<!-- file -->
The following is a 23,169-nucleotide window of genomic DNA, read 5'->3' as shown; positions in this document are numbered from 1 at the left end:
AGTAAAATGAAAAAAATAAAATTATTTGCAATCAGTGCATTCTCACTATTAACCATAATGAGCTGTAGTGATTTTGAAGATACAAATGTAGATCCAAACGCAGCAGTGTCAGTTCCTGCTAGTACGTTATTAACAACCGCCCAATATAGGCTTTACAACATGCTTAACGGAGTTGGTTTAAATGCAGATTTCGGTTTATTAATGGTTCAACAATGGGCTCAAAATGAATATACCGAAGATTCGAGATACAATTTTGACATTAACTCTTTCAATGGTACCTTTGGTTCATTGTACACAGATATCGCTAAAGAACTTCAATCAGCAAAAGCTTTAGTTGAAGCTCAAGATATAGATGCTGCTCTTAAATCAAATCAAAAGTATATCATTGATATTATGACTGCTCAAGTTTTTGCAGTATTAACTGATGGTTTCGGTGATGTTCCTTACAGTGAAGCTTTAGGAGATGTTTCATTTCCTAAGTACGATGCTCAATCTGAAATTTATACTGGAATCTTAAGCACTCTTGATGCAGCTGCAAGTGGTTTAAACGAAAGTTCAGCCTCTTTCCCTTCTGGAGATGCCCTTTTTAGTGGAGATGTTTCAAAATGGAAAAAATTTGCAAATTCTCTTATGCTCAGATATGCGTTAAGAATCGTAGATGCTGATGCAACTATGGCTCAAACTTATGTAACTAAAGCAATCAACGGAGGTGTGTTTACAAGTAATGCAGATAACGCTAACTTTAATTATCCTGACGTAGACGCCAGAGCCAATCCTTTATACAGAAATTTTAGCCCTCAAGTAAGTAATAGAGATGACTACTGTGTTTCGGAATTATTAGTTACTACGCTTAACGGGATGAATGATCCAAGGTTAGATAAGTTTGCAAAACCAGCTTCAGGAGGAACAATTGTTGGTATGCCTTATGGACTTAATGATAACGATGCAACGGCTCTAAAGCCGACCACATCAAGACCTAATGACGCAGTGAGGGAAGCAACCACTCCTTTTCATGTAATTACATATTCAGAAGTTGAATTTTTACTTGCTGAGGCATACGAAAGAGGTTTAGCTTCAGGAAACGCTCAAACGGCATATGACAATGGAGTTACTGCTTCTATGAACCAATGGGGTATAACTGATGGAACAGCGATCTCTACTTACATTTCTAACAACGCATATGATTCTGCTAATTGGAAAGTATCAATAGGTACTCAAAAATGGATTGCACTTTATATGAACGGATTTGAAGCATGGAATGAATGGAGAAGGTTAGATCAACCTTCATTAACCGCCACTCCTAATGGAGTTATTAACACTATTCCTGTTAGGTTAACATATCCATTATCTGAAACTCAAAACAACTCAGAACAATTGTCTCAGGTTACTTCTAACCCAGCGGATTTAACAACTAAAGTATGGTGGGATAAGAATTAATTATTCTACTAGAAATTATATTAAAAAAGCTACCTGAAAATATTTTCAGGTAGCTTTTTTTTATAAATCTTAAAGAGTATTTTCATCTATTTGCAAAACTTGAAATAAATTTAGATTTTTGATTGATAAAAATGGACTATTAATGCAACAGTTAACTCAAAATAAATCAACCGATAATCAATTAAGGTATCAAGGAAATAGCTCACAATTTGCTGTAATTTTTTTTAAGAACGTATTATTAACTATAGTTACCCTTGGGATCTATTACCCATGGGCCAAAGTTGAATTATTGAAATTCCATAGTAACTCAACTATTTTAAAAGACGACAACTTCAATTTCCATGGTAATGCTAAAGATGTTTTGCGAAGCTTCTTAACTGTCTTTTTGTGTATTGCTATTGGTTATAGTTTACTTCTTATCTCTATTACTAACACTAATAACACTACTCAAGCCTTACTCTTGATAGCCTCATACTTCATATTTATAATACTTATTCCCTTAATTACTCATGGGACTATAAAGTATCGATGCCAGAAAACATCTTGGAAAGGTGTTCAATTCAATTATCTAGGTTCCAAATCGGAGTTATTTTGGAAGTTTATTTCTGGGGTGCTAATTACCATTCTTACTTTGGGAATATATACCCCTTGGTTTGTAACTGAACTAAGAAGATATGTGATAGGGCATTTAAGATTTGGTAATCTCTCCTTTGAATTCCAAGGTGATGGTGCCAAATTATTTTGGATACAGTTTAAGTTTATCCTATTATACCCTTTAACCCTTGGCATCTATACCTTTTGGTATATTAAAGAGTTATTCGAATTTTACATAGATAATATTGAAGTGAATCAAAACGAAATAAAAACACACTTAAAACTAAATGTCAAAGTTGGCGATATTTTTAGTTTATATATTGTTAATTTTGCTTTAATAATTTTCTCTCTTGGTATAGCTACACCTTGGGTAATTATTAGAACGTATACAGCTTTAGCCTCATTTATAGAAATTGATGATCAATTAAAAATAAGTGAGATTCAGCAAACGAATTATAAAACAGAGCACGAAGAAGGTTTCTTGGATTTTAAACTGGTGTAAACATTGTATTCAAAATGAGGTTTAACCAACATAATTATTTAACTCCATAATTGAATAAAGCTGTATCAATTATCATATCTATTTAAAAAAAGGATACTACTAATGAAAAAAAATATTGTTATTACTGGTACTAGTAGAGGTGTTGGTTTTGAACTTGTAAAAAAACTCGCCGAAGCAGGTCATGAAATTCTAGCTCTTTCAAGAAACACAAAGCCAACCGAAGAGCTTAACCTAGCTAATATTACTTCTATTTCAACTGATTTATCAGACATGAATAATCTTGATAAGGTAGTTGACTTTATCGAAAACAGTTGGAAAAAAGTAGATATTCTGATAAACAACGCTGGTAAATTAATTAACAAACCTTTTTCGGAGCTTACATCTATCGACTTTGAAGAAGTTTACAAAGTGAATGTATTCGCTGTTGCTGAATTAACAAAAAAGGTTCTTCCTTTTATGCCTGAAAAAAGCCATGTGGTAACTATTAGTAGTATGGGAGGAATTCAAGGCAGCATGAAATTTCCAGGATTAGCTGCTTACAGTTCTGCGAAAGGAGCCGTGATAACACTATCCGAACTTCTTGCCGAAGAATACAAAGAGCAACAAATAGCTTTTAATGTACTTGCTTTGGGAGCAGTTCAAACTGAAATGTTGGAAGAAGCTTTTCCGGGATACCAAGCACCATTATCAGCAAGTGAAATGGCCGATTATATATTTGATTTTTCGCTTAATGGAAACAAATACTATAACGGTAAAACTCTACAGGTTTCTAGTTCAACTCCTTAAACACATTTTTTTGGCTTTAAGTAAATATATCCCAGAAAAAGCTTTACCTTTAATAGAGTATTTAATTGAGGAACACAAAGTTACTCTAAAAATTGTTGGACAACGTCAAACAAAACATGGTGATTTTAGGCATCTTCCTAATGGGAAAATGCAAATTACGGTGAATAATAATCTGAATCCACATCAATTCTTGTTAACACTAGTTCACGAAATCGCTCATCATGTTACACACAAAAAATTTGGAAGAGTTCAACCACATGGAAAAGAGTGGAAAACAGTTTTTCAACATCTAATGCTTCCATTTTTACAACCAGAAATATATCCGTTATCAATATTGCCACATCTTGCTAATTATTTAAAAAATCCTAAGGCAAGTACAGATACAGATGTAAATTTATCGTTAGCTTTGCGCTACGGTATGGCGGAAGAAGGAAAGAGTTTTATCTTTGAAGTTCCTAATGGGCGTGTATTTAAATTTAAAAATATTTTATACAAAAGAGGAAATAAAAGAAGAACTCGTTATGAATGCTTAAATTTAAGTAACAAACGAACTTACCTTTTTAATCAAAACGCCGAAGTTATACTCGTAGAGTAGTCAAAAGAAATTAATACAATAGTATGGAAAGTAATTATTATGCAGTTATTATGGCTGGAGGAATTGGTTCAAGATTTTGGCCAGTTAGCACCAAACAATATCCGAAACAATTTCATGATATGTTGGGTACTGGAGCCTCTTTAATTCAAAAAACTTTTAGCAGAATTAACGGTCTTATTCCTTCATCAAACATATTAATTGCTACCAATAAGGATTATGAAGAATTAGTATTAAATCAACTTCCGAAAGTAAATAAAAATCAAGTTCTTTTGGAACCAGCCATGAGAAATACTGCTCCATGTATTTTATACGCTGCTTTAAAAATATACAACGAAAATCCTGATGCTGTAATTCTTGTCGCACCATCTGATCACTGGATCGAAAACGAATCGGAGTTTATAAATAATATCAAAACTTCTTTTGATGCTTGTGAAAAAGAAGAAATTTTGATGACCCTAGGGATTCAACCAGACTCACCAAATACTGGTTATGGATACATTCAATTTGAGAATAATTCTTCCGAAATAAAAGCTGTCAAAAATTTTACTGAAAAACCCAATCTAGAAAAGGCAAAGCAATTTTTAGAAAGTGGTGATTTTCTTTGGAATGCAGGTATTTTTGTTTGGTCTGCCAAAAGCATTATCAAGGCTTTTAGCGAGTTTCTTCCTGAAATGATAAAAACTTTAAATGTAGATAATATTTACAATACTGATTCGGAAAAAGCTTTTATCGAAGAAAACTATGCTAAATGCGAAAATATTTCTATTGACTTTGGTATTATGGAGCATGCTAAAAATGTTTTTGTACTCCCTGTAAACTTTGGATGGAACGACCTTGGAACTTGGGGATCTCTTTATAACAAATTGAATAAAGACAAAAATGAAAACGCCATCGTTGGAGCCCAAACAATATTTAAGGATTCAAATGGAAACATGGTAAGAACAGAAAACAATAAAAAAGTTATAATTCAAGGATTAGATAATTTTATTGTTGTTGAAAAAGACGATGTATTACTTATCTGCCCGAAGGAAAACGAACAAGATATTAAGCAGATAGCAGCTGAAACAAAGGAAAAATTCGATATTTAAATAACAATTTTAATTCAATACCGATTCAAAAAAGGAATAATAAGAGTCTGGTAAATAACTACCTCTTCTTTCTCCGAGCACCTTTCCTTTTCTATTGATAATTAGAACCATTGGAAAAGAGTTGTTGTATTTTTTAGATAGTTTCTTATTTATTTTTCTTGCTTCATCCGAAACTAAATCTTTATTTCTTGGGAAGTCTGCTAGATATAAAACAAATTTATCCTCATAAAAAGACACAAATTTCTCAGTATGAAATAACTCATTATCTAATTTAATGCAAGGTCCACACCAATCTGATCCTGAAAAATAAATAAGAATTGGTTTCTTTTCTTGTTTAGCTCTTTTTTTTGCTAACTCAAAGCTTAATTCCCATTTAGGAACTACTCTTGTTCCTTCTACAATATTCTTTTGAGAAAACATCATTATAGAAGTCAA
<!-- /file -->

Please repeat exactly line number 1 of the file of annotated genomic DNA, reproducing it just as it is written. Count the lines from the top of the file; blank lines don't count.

The following is a 23,169-nucleotide window of genomic DNA, read 5'->3' as shown; positions in this document are numbered from 1 at the left end: